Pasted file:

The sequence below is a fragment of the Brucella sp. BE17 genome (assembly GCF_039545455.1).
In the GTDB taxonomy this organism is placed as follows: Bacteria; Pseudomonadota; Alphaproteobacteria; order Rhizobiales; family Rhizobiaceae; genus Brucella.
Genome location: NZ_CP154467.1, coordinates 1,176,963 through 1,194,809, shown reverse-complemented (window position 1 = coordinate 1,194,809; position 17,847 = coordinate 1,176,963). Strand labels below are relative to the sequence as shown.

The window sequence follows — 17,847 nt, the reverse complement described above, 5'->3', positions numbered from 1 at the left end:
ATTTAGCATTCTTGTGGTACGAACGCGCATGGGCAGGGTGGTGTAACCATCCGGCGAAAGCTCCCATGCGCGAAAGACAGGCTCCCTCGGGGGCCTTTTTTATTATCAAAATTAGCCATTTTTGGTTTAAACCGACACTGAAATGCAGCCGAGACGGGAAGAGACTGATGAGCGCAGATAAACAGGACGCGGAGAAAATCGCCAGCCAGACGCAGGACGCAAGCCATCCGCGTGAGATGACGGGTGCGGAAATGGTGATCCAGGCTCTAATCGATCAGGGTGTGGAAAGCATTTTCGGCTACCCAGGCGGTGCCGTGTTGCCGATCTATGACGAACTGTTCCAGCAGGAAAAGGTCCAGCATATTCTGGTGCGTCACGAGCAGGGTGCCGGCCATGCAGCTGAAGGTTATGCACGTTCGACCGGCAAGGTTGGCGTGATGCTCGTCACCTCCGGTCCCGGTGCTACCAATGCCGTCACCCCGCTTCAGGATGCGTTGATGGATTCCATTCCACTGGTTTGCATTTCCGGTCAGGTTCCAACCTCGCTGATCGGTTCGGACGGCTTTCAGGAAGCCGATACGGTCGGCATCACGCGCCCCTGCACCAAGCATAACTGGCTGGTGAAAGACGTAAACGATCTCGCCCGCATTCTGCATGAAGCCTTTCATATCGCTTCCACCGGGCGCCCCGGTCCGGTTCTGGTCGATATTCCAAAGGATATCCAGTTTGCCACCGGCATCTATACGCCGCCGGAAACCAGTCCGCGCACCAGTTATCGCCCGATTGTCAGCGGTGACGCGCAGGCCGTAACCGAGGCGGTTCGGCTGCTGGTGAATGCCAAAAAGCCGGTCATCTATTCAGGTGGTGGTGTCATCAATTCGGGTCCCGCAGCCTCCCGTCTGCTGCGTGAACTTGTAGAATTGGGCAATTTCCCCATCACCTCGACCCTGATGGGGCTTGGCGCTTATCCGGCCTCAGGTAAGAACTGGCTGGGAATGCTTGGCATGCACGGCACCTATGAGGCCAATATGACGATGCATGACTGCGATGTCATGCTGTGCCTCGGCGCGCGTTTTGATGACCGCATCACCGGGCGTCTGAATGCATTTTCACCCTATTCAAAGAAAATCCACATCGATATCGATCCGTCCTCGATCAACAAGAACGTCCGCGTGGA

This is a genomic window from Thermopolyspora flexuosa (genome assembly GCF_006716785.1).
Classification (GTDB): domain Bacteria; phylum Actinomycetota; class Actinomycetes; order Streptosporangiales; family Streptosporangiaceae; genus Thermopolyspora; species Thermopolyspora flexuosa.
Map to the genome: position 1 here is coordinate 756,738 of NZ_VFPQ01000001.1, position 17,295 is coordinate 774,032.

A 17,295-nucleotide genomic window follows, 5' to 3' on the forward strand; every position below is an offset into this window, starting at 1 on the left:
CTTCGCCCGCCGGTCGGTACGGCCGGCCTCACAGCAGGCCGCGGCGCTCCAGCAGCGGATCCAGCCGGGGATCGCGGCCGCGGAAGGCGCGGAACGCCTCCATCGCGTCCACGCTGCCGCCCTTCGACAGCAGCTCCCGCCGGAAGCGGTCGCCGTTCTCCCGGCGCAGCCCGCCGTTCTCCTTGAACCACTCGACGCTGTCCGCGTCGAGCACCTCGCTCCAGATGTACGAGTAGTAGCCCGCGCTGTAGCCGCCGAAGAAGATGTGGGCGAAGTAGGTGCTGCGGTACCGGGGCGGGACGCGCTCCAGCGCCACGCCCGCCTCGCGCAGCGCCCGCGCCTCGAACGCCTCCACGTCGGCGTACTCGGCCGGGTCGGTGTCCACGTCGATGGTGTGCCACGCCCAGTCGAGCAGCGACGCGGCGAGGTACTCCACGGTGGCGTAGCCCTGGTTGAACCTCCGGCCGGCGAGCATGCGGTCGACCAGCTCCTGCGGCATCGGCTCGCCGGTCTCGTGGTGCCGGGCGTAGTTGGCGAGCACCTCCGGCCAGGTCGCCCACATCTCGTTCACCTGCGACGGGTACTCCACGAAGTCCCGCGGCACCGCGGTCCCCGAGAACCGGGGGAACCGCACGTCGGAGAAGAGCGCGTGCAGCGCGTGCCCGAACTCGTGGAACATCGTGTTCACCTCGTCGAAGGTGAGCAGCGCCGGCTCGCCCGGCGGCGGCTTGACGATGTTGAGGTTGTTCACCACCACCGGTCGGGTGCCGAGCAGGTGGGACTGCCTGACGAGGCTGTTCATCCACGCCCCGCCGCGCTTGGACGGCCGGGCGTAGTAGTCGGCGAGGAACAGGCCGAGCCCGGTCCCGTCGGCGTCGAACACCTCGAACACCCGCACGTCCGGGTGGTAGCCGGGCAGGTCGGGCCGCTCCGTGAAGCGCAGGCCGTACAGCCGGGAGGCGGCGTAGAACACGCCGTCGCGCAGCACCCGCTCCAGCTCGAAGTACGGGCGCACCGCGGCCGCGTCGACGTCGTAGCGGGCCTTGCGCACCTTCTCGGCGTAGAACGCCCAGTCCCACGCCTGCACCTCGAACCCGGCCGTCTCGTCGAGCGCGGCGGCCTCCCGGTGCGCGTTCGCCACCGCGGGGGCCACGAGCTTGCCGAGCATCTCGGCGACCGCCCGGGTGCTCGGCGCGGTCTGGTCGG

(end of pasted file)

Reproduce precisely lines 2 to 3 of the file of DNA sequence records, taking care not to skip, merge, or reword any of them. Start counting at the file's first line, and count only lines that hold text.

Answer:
In the GTDB taxonomy this organism is placed as follows: Bacteria; Pseudomonadota; Alphaproteobacteria; order Rhizobiales; family Rhizobiaceae; genus Brucella.
Genome location: NZ_CP154467.1, coordinates 1,176,963 through 1,194,809, shown reverse-complemented (window position 1 = coordinate 1,194,809; position 17,847 = coordinate 1,176,963). Strand labels below are relative to the sequence as shown.